The Nike swoosh. The McDonald’s “I’m Loving It” jingle. The Budweiser Clydesdales. These are all famous brand elements, but a brand is so much more than an image, tagline, song or character. Well-developed brands build relationships with customers, and that leads to greater loyalty and repeat business. At many major companies, the brand is one of the most valuable assets. According to Interbrand, Apple’s brand is worth $178.1 billion, Google’s is worth $133.2 billion, and Coca-Cola’s is $73.1 billion. You don’t even have to sell products to the general public to have a highly valued brand: SAP, which makes enterprise software, has a brand worth $21.3 billion. Some of these values are larger than GDPs of entire countries.

People entering the business world should be able to:

  • Define what a brand is
  • Know what makes the most famous brands successful
  • Develop or improve a brand for a new or existing company

    What Is a Brand?

    The most basic definition of a brand is that it is an indicator (like a name or symbol) that differentiates one from its competitors. But this narrow definition of branding is inadequate. The best brands go after people's minds, not their wallets. They make an emotional connection while encapsulating the promise made to customers.

    The website Book of Life says: “Essentially a brand is a constellation of qualities,” and “It is a personality in the materials realm.”

    Benefits of Branding

    The benefits of branding are clear. Millennium Integrated Marketing lists five benefits that strong brands provide to their companies:

  • Customer recognition
  • Competitive edge
  • Easy introduction of new products
  • Customer loyalty
  • Enhanced credibility

    As an additional benefit: Strong branding can help your company stand out from the incessant stream of media messages individuals are exposed to every day. A 2014 CBS report says that Americans are exposed to as many as 5,000 ads a day, up from 500 a day in the 1970s.

    A strong brand can also help companies recover from missteps. When Apple introduced the iPhone 4, a design issue caused reception problems. Apple’s initial response was to blame the way owners held their phones. (The incident was nicknamed Antennagate, and the phrase “you’re holding it wrong” is jokingly used in Apple circles any time things don’t work as expected.) Eventually, the company provided free iPhone cases that resolved the problem, and redesigned the antenna so that the issue wasn’t repeated on the following iPhone model. Despite this design flaw, Apple phones continued to sell well, based on the strength and reputation of the Apple brand. Today, Antennagate is long forgotten, and Apple is the world’s No. 1 brand.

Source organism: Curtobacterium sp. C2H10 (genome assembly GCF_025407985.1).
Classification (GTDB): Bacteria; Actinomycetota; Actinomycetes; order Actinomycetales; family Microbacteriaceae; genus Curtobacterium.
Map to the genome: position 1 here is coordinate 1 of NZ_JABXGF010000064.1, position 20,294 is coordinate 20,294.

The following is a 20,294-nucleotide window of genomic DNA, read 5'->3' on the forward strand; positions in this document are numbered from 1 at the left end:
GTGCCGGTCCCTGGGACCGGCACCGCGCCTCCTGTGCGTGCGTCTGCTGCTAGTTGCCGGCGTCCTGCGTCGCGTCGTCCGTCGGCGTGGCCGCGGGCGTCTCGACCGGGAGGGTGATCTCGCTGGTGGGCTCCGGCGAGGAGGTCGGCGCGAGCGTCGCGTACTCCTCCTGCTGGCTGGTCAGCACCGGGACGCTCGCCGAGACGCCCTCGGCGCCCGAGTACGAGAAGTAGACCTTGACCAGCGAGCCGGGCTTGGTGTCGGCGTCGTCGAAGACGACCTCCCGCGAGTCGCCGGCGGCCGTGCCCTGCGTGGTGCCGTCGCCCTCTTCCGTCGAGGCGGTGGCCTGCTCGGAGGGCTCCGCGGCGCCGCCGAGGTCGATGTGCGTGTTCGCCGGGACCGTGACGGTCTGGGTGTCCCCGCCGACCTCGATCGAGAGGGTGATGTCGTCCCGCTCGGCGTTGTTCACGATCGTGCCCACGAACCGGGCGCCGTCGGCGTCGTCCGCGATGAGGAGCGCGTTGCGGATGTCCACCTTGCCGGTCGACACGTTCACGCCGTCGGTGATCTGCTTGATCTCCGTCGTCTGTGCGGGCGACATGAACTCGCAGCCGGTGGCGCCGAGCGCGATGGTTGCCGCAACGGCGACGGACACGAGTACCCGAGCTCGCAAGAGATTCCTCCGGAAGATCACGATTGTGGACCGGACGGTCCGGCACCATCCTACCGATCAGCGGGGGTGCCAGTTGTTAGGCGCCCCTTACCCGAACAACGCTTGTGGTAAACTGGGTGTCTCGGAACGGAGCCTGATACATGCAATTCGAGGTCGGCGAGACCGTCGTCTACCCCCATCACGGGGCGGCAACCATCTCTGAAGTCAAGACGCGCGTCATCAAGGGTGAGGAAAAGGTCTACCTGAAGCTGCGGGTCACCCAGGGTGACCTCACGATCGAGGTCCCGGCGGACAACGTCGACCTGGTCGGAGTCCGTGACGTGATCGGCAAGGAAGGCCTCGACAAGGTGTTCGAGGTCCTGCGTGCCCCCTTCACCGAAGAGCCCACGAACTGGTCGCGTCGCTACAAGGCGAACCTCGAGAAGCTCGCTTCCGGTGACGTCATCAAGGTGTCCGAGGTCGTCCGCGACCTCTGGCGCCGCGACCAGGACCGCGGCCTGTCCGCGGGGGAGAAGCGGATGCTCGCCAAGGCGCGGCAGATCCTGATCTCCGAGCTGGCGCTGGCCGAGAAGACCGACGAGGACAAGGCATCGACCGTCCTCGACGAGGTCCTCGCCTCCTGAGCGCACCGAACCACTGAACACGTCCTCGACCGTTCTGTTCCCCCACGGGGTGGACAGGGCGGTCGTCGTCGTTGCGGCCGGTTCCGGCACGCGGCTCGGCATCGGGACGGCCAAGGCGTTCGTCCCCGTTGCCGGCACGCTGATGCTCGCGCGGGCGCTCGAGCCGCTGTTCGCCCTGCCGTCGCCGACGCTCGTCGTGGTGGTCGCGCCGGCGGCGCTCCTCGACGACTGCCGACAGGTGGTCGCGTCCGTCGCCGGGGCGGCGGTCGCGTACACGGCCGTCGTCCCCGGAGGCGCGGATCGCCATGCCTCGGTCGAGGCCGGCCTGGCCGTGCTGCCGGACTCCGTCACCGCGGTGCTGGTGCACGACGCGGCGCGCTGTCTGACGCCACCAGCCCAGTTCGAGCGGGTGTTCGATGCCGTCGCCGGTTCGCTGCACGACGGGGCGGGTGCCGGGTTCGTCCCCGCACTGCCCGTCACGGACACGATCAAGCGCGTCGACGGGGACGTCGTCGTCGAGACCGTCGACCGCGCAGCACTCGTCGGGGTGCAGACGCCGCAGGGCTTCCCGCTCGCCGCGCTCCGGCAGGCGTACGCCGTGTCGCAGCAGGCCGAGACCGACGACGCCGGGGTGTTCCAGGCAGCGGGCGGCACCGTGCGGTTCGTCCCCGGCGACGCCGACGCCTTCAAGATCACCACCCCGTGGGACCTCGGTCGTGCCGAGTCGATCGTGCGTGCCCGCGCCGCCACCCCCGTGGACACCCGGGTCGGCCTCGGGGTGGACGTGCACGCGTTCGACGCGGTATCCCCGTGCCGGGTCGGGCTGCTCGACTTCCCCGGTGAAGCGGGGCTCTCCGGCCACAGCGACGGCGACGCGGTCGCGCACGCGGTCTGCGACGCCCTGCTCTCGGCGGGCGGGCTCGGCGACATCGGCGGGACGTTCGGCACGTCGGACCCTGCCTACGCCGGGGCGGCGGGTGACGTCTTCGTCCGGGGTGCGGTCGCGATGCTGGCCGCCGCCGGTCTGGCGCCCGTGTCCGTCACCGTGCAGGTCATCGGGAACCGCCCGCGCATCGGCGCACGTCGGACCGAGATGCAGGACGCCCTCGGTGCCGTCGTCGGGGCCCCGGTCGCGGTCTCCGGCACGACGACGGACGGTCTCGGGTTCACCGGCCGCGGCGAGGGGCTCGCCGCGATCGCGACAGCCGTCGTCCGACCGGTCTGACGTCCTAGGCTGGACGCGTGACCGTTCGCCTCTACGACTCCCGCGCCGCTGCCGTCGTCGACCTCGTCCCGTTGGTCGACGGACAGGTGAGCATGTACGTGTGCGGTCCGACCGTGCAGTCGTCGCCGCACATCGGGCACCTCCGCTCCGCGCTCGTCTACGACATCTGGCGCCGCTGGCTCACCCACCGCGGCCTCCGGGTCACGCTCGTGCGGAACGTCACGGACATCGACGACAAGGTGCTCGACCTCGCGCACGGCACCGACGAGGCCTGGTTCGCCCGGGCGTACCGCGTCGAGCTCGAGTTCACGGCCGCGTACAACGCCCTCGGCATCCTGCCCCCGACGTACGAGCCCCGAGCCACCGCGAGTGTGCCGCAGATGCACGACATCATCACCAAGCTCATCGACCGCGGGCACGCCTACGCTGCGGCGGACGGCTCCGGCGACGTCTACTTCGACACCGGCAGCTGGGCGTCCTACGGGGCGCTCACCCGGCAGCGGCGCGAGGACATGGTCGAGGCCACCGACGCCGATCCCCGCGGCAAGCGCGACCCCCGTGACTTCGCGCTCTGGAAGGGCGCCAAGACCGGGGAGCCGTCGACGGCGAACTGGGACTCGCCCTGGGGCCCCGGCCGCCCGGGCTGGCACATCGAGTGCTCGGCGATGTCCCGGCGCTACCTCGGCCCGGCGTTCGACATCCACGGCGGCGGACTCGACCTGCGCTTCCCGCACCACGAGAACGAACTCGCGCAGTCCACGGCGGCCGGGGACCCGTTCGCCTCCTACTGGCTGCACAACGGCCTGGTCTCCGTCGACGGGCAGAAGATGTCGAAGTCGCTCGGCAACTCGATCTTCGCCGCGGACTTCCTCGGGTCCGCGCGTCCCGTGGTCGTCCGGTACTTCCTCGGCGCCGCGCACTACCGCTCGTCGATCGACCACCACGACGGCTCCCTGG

Examining Successful Brands

    The most successful brands tell a story, understand customers’ needs and wants, are consistent across media platforms and reflect the company’s authentic culture. They embrace social media and mobile communication.

    Consider the brand connotations for these companies:

  • Mercedes-Benz: Luxury, prestige, performance
  • BMW: Emphasis on the driving experience
  • Walmart: Saving money helps people enjoy life more
  • Nike: Activity, achievement
  • Dove: Self-confidence
  • Zara: Up-to-date fashion
  • H&M: Affordable style
  • Target: Quality, stylish products at low prices
  • Apple: Design, functionality, ease of use
  • Harley-Davidson: Community, adventure

    What makes these brands effective is that they are not tethered to a particular product or service. People don’t associate the Zara brand with one article of clothing, or the Mercedes-Benz brand with one model of car. These brands are experiential in nature: They reflect what people feel.

    Developing and Improving a Brand

    There’s no shortage of information about building brands: The topic has been the subject of many books and scholarly articles. The following four guidelines will help you develop, manage or redevelop your company’s brand.

  • Define the target audience. Even the biggest brands aren’t targeted toward everyone. It’s important to know exactly who wants and needs to buy the products and services your company is selling, and to tailor the branding efforts to those individuals. It’s important to be as specific as possible. Just trying to reach all men, all women, all car buyers, all parents, all teens, all seniors — and so on — isn’t focused enough.
  • Know your competition. The most basic goal of a brand is to set a company apart from others. Research will help make sure your message is different than theirs. The more comprehensive the research, the better. Look for quantitative metrics, such as how well people can recall your brand and remember what it stands for.
  • Focus on the solution, not the product. The main reason people buy Fitbit fitness trackers isn’t for the style or the features, but because they solve a real need for people — specifically people looking to get real-time feedback to meet their activity goals. Lingering on your product’s features will only go so far with customers. Your brand should elaborate how your company makes lives better, more engaging and more interesting.
  • Don’t wait. In this age of social media, there’s a strong possibility that someone else will define your brand before you do. Customers are doing more research about products and services online than ever before, and bad reviews put your brand at risk. Your brand should help you create a positive reputation that reaches customers and reduces the risk of damage from social media.

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